In the immediate aftermath of his death, the Manhattan law firm of which he was a founding partner, Cusack & Stiles, instructed one of their clerks, who also happened to be his son Lex, to sort through the thousands of papers left behind in Lawrence’s office. Amongst these papers were, Lex would claim, the 300 or so which revealed the close advisory relationship, hitherto unknown to anyone, between Cusack and Kennedy. Cusack characterized his father as an all-knowing ‘Holmes’ figure to the troubled president, and this special partnership contained such damning evidence as a trust agreement committing Kennedy to paying for Monroe’s mother’s healthcare in return for Marilyn keeping quiet about all she knew of the president’s underworld connections and illegal marriage.

Just as the impulse to consolidate his father’s reputation by linking him with one of the most famous icons of the day is reminiscent of other bygone literary hoaxers such as William Ireland, so too is what Lex – in cahoots with his wife – did next.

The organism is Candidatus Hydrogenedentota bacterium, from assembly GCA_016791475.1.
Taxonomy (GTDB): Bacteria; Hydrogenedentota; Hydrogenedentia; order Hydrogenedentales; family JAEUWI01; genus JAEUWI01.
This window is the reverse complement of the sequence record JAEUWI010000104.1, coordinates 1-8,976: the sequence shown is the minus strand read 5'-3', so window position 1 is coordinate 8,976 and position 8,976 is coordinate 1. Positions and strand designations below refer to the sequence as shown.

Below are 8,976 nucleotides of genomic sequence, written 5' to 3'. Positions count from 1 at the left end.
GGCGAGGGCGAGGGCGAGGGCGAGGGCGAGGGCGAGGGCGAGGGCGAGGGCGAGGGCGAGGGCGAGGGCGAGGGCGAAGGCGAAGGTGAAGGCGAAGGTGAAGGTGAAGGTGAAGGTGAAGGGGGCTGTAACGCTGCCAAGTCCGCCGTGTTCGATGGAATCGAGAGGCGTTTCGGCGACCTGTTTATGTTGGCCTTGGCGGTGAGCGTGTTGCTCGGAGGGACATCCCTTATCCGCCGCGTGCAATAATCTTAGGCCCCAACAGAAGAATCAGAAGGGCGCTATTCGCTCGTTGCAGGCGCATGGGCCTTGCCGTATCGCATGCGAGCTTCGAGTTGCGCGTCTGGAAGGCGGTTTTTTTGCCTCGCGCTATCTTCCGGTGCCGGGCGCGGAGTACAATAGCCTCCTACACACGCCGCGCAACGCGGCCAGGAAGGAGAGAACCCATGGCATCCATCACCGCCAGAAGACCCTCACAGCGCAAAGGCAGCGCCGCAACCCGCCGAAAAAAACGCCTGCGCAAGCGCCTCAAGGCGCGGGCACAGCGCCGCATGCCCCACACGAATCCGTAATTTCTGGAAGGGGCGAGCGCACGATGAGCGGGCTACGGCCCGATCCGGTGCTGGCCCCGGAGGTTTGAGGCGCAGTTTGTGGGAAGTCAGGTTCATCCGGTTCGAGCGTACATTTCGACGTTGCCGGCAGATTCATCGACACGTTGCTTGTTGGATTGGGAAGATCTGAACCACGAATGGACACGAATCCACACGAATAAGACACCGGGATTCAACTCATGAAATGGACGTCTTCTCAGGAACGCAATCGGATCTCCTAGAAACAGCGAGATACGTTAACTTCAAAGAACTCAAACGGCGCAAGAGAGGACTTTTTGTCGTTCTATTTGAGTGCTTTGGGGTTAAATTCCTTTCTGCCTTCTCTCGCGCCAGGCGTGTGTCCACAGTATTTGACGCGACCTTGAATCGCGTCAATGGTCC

According to an investigation by The New York Times, the Cusacks decided that if they could get some of the less controversial papers in the collection authenticated by experts, it would make it easier to persuade purchasers that the more shocking documents were also genuine. There was no doubt that the trademark Kennedy scrawl on the notes and cards looked quite genuine to the untrained eye – as did the White House headed paper – but only with the stamp of approval of an expert could they proceed to cash in their treasure trove. They turned to the Connecticut memorabilia dealer John Reznikov, who took a look at the papers and supplied a letter attesting to their authenticity. Then the graphology expert Joseph Maddalena was approached with some equally small-fry letters and was willing to part with a few hundred dollars to buy them for his own collection, but never officially authenticated them. The Cusacks now had credibility enough to start selling the papers to the highest bidder.